Nepal Crisis Heightens Tensions in Regionby Ramtanu Maitra
The June 1 palace massacre in Kathmandu, which killed King Birendra, Crown Prince Dipendra, and several other close members of Nepal's royal family, has further deepened political and social crisis in the mountain kingdom, considered one of the poorest countries in the world, and poses some danger to the region as well.
The massacre has led King Birendra's younger brother, Prince Gyanendra, to become the 11th King of the Shah dynasty, an accession not welcomed by the people of Nepal, nor by a section of the Army. It is evident that King Gyanendra, in addition to establishing his legitimacy to the throne under a most bizarre set of circumstances, will have to carry out detailed and impartial investigations of the palace massacre. It is a tall task, and without cooperation from the people, may be insurmountable.
At the time King Birendra got gunned down inside the palace, Nepal was already in a most unstable condition. A burgeoning Maoist insurgency movement, which now controls about 50 of Nepal's 75 districts, has begun to set up its bases within Kathmandu, the capital. The Maoist group was formed in February 1996 when the Nepal Communist Party (Maoist) and the United People's Front (UPF) started their "people's war" for the establishment of a Mao-style dictatorship of the proletariat. This followed a meeting on July 1, 1995 between the Indian Communist Party (Marxist-Leninist)—also known as People's War Group—and the Nepal Communist Party (Maoist). Since then, the Maoist group has declared war on the parliamentary system prevailing in Nepal. The five-year-old "people's war" has already cost 1,500 lives, the majority of them Maoists. Police casualties have risen to more than 200.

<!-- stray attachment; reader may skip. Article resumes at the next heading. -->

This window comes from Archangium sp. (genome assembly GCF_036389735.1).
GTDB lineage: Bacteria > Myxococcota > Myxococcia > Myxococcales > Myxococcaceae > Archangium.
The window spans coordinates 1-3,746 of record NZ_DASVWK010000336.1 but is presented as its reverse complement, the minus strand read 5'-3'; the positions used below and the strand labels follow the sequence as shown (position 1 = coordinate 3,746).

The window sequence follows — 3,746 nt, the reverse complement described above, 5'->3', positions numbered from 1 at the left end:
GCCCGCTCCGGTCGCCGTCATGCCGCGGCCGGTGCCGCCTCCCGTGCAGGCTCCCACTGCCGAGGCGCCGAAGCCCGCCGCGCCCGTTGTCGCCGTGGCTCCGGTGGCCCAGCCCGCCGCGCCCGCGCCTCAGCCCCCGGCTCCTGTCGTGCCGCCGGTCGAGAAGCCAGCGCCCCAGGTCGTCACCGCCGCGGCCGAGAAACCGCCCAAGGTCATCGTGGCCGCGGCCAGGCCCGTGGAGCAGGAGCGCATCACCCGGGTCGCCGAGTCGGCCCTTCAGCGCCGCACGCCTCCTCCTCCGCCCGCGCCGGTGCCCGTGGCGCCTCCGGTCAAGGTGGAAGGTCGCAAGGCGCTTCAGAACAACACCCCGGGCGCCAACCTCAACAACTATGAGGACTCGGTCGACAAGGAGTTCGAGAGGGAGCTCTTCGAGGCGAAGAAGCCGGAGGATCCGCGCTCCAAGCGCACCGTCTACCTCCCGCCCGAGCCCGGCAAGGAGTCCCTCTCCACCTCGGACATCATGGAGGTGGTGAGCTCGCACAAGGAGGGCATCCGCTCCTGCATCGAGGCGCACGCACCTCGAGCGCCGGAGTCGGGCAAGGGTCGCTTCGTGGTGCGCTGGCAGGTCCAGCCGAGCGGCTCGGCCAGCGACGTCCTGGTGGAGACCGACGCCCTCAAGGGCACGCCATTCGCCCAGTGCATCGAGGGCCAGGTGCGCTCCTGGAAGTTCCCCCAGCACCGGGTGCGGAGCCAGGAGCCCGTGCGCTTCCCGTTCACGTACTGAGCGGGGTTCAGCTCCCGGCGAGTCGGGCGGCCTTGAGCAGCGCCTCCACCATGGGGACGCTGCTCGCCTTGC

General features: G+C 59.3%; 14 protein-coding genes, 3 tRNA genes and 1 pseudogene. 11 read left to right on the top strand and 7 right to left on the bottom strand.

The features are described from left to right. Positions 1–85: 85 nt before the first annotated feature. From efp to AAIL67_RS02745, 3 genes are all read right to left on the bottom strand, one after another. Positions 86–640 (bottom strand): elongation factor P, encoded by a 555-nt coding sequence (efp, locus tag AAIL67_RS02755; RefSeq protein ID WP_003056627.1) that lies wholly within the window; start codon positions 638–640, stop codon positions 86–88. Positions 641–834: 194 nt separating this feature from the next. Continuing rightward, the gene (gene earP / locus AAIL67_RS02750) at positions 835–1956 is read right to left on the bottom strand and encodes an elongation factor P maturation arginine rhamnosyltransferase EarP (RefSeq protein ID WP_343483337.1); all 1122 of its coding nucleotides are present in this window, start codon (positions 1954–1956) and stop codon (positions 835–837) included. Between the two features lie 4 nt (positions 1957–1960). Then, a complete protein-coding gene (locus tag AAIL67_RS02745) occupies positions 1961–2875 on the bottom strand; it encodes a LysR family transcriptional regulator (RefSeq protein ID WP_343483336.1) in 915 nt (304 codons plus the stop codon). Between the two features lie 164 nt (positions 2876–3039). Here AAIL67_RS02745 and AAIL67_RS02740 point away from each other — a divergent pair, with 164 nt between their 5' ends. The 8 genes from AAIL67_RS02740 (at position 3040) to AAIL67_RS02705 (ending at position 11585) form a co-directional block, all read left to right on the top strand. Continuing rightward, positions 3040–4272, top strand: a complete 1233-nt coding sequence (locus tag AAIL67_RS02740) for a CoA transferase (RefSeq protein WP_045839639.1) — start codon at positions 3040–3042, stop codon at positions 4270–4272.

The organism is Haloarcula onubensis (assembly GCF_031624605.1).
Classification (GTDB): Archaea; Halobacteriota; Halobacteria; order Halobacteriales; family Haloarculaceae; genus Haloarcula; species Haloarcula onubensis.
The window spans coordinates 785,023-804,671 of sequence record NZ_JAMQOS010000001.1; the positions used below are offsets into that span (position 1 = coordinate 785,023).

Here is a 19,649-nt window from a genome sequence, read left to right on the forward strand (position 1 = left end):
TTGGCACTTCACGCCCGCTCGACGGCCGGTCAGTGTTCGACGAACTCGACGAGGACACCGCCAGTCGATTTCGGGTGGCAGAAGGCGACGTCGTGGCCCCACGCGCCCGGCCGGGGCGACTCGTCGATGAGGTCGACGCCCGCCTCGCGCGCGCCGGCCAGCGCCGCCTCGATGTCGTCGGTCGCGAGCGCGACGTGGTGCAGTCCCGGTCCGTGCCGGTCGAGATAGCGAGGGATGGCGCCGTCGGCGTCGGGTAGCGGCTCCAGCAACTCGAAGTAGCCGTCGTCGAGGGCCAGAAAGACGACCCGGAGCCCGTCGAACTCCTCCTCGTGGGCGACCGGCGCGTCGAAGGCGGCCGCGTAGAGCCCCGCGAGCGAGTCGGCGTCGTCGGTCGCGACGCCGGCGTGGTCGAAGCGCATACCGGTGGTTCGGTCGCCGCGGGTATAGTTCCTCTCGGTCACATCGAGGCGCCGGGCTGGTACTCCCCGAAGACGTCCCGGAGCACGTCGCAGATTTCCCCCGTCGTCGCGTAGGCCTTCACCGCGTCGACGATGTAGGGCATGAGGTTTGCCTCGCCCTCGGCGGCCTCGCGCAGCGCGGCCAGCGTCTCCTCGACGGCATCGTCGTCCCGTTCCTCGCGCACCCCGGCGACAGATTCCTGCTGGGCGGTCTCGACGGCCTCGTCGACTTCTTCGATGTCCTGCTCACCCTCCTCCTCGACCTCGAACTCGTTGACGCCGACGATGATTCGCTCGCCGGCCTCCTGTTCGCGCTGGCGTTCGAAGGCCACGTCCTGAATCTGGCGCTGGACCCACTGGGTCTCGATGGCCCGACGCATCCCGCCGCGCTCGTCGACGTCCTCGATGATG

Success of the Maoist group is a direct fallout of the failure of the mainstream political parties, mainly the Nepali Congress Party. Since 1990, when the absolute monarchy was changed, through street demonstrations, into a constitutional monarchy—although the Army remained under the monarch—nine governments have taken charge of the nation, and all of them failed miserably.
Today 81% of Nepalis are still dependent on agriculture for work; 16% work in service sectors, while a tiny 3% work in some form of industry. At least 45% of Nepalis live below the poverty line, and the annual budget for nation of 23 million people is still less than $1 billion. Moreover, a majority of the budget goes to shore up the towns, particularly, Kathmandu. Poverty remains all-pervasive in rural areas where the Maoists rule the roost.